PROVIDENCE, R.I. (AP) — The judge who oversaw the murder trial of former New England Patriots player Aaron Hernandez has denied his lawyers from further questioning an anonymous tipster under oath who exchanged about 20 letters with the convicted murderer as he awaited trial.
The tipster, who has not been identified, raised concerns about one of the jurors who convicted Hernandez last year in the death of Odin Lloyd. Hernandez is awaiting trial on separate murder case in Boston.
The tipster contacted Hernandez’ lawyer, James Sultan, the day after Hernandez was found guilty to tell him a juror was involved in a discussion about the Boston killings at a 2014 party, according to court documents. Mention of that case was barred at the Lloyd trial.
Superior Court Judge Susan Garsh on Friday denied a request by defense attorneys to further examine the tipster’s claims, saying the tipster testified in October that the juror was present at the party but hadn’t participated in the discussion.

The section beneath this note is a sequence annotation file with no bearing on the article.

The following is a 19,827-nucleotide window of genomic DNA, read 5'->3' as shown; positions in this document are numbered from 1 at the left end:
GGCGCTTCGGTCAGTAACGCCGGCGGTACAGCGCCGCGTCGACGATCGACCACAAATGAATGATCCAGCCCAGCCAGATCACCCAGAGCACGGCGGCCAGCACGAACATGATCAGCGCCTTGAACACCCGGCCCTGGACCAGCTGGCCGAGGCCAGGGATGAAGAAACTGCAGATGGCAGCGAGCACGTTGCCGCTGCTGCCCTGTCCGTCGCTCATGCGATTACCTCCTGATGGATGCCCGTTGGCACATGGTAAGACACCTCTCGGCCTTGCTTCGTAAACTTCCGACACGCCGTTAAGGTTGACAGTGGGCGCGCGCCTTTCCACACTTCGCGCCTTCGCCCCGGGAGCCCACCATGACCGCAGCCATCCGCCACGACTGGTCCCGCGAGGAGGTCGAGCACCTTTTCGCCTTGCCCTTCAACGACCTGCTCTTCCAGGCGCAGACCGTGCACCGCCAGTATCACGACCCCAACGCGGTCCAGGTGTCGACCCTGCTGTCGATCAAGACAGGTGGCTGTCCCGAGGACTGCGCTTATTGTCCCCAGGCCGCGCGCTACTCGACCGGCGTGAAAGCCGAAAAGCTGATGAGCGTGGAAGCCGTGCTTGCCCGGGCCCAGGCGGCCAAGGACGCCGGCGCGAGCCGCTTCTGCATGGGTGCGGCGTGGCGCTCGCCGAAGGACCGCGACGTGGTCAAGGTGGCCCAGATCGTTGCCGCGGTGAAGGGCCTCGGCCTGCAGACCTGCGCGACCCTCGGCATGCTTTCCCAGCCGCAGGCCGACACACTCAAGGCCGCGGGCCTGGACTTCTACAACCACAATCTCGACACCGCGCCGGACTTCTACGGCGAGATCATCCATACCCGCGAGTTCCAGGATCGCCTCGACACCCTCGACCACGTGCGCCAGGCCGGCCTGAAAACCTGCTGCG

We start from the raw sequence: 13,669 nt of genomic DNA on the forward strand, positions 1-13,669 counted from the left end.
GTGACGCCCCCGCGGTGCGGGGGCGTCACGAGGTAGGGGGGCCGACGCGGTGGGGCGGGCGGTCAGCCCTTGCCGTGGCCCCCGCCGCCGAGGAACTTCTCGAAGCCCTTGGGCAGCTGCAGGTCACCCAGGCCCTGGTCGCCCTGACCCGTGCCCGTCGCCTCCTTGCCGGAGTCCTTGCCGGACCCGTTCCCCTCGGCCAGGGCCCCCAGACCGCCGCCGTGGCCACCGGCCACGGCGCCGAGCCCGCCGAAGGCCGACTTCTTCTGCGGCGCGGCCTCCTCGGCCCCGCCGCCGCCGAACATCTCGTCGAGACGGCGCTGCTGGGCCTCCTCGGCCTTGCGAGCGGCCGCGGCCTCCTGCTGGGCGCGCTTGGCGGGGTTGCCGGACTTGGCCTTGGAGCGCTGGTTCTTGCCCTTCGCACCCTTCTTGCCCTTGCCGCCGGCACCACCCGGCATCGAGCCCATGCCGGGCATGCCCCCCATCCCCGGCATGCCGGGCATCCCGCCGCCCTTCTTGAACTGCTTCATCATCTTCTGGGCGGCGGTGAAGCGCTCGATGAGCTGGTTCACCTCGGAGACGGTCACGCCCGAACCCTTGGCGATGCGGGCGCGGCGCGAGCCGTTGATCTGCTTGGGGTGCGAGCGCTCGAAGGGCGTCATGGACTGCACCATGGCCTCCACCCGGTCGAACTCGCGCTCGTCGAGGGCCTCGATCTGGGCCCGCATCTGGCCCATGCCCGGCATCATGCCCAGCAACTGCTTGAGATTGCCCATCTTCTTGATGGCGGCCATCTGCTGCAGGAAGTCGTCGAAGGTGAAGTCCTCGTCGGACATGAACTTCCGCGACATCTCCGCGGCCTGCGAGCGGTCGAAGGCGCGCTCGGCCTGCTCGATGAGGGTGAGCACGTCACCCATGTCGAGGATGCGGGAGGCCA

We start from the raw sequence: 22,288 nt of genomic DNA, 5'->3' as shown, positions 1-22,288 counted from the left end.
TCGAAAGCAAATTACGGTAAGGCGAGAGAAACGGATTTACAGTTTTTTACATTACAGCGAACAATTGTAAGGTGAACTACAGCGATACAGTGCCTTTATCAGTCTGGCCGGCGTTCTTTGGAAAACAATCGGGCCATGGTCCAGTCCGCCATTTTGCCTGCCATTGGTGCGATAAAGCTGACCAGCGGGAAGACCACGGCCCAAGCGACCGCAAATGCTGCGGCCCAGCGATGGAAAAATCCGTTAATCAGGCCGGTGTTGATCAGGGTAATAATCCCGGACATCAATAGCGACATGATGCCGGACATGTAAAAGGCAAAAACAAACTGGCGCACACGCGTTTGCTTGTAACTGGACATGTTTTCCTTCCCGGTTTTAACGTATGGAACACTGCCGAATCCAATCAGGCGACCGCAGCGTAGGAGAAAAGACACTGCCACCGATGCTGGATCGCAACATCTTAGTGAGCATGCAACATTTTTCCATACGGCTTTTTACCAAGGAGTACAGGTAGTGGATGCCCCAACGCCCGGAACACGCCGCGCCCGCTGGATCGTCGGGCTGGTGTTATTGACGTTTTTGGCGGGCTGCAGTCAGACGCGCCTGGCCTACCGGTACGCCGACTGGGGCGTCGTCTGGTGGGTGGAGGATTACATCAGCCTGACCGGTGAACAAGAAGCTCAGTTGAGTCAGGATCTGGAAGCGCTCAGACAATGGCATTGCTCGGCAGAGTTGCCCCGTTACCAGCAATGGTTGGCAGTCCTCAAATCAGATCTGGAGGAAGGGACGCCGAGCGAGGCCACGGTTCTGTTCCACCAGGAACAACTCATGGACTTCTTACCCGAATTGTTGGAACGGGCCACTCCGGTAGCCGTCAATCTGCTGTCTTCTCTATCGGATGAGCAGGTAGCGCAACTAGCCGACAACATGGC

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The tipster was so motivated to help Hernandez after his conviction that she “said things to Sultan that were misleading and, in some cases, outright falsehoods,” Garsh said in her ruling.
Hernandez and the tipster began exchanging letters in June 2014 while the ex-NFL star was at the Bristol County House of Correction awaiting trial, according to the ruling. A fellow inmate, the tipster’s father, encouraged Hernandez to write to his 26-year-old daughter. Court documents say her father sold some of the letters, and the tipster destroyed the remaining letters to prevent her father from stealing them.
Hernandez and the woman also spoke several times on the phone, and she visited Hernandez in jail in Boston in November 2014. Hernandez told the woman that if “he gets out of jail and they were together, he wouldn’t want her `chilling’ with other men,” the ruling said. Hernandez also told her he believed he would “beat this case one hundred percent.”
Their communication ended in February, after the start of the trial. Hernandez has sent the tipster one letter since his conviction.
Hernandez, who grew up in Bristol, Connecticut, was convicted in April of the 2013 killing of Lloyd, who was dating the sister of Hernandez’ fiancee. He was sentenced to life in prison without the possibility of parole.
He is awaiting trial on murder charges in Boston, where he’s accused of gunning down two men outside a nightclub in 2012. He has pleaded not guilty in that case. No trial date has been set.